01 October 2007

[liff] Those Who Do Not Learn From History....

974. ...are doomed to repeat it, in architecture. From Naval Base Coronado, on the Silver Strand, Google Earth gives you the US Naval Swastika Barracks:


Just a little embarrassing, seeing as we were the winning side in WWII (we jest here, of course. We are big-time fans of the Nav).

That said, they are budgeting over $half-a-mil (which is now also $half-a-mil Canadian) to make it a little less...Swastika-y.

And so it goes.

(Blessings on this one to Urban Honking, who pointed us to this posting. The building is yours for the finding in Google Maps and Google Earth–but here's a hint; It's not on the north end of North Island)

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Ethan Sanctimony said...

The problem with this whole ordeal is that this base has to pay half a million dollars simply because of the uneducated ignorance of society. The swastika itself is a symbol of good and there is no one at this base claiming it has any correlation to nazis.... anyways it couldn't be because nazi swastikas are turned on a point and this is a normal swastika. Swastikas are still used today even though they are an ancient symbol. If you studied eastern culture you would know the swastika is a very spiritual symbol to them :)

Samuel Klein said...

Perhaps we are remiss in not pointing out that the posting was meant in a sense of wry humor. We are indeed aware not only of the use of the swastika in Buddhism, in fact, on modern maps the location of temples is as likely marked by them (with the arms pointing an opposite direction, and not balanced on a point) as with any other symbol.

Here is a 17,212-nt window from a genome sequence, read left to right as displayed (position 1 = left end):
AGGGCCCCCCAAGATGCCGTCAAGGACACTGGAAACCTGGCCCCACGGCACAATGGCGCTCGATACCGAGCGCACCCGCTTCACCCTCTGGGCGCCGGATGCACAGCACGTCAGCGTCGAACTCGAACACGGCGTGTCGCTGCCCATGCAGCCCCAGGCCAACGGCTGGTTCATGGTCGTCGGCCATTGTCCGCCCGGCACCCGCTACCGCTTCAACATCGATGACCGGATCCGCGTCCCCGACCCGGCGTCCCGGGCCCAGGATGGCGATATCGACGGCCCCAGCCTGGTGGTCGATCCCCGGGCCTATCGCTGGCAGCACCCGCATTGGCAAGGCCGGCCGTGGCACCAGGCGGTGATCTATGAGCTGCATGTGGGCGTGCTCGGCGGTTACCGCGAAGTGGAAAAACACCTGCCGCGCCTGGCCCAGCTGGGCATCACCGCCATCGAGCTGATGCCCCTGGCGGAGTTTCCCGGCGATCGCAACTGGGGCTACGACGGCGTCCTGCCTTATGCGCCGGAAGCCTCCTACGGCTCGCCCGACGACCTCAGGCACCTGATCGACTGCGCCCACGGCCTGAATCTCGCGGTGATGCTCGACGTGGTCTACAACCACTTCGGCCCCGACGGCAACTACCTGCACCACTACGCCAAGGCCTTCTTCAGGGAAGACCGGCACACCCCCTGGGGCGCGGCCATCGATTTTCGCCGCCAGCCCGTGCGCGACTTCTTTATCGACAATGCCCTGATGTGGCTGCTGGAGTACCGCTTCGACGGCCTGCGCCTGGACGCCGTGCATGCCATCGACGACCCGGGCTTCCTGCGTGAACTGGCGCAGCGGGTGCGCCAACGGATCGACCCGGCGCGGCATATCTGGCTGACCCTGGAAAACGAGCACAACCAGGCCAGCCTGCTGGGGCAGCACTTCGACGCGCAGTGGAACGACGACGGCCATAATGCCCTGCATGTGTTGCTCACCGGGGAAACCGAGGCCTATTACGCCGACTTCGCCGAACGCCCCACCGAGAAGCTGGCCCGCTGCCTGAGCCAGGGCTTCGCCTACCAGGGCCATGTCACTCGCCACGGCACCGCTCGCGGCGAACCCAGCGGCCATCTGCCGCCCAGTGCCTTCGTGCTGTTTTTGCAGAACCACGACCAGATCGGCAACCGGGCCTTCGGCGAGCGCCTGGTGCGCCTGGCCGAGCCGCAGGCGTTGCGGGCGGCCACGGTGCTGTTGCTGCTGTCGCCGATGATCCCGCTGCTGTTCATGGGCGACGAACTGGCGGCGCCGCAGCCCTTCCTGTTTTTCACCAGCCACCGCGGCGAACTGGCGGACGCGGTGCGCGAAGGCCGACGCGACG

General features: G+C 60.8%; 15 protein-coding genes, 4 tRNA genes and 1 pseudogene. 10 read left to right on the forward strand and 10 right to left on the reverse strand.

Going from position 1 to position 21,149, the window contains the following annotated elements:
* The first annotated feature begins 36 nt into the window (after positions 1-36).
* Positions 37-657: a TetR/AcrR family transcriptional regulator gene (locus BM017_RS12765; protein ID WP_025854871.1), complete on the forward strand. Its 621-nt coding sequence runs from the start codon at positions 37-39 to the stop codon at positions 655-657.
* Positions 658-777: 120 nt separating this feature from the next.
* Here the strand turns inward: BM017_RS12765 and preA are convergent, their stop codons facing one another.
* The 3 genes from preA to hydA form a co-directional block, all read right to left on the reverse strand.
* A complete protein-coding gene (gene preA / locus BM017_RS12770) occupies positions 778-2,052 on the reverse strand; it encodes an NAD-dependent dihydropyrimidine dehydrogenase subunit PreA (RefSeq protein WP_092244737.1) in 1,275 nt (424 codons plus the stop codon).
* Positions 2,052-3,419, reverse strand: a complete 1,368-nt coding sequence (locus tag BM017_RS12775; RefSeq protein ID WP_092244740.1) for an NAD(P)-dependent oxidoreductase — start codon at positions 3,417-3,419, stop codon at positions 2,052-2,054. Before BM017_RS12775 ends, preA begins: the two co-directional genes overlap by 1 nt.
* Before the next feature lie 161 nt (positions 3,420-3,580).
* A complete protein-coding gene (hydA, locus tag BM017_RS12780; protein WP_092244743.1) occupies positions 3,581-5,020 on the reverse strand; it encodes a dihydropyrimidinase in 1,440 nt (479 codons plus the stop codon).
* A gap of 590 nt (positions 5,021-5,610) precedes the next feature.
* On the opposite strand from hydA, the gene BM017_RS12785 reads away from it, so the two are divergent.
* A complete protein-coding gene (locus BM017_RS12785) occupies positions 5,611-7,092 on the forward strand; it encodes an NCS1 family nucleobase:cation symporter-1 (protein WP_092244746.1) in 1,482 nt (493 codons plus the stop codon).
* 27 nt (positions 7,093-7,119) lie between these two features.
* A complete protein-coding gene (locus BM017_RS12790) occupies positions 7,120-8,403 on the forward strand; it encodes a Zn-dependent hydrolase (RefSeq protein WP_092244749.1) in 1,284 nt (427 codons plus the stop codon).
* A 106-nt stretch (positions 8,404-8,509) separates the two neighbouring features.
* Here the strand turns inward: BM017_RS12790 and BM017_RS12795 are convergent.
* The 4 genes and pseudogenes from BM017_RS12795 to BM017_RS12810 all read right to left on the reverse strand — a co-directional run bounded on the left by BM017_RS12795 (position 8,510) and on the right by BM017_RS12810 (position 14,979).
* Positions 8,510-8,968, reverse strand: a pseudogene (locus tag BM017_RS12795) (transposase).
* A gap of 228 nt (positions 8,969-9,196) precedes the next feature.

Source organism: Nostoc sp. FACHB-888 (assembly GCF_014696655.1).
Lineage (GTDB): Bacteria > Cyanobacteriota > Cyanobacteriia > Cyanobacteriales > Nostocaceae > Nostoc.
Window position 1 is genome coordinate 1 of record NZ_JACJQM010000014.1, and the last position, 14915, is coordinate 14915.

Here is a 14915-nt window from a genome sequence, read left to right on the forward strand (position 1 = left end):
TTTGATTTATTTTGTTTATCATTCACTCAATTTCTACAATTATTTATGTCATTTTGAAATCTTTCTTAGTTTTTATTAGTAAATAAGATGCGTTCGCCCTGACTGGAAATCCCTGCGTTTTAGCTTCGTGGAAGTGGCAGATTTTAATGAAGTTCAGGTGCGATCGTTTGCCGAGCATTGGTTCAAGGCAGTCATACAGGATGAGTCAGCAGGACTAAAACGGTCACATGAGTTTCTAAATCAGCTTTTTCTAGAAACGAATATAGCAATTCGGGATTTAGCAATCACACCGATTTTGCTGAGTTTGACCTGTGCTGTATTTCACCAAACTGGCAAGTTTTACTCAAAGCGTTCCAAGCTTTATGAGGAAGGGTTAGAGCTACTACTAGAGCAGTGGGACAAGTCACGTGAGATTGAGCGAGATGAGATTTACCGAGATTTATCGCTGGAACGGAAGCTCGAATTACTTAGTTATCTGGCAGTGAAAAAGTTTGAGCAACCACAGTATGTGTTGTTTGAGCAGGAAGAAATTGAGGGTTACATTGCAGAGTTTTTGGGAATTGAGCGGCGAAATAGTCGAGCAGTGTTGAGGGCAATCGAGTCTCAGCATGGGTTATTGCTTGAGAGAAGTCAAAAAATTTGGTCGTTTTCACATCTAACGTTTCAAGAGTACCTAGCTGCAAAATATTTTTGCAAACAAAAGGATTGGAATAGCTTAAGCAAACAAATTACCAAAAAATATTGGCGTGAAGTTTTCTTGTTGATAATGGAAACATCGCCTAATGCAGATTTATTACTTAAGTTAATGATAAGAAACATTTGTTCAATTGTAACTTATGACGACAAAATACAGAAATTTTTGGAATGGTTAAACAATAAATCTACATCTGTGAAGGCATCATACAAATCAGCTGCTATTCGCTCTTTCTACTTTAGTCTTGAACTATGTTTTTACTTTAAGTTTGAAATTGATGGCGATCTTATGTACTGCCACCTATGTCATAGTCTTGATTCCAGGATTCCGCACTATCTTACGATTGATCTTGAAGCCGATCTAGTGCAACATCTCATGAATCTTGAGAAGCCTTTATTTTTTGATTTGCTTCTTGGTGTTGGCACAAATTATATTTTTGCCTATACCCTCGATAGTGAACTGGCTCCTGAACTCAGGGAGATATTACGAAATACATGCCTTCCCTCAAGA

Moreover, before its ravishing at the hands of the Nationalsocialistsche Deutcher Arbeiters Partei, the swastika was a popular motif here in America denoting the hope for good fortune, prosperity and providence. Do a Google Images search for "Good Luck Swasstika" to see. They were even a popular brand of kitchen products in the early 20th Century in America.

That being said, the swastika is so identified in our current zeitgeist with Nazism that it seems indelible at this point; it's just the way it is. I acknowledge those souls who deign try to separate the symbol from the message; to me, it exists as a message of the consequences of communication, and any campaign seeking to rehab the symbol is at best, in these times, quixotic.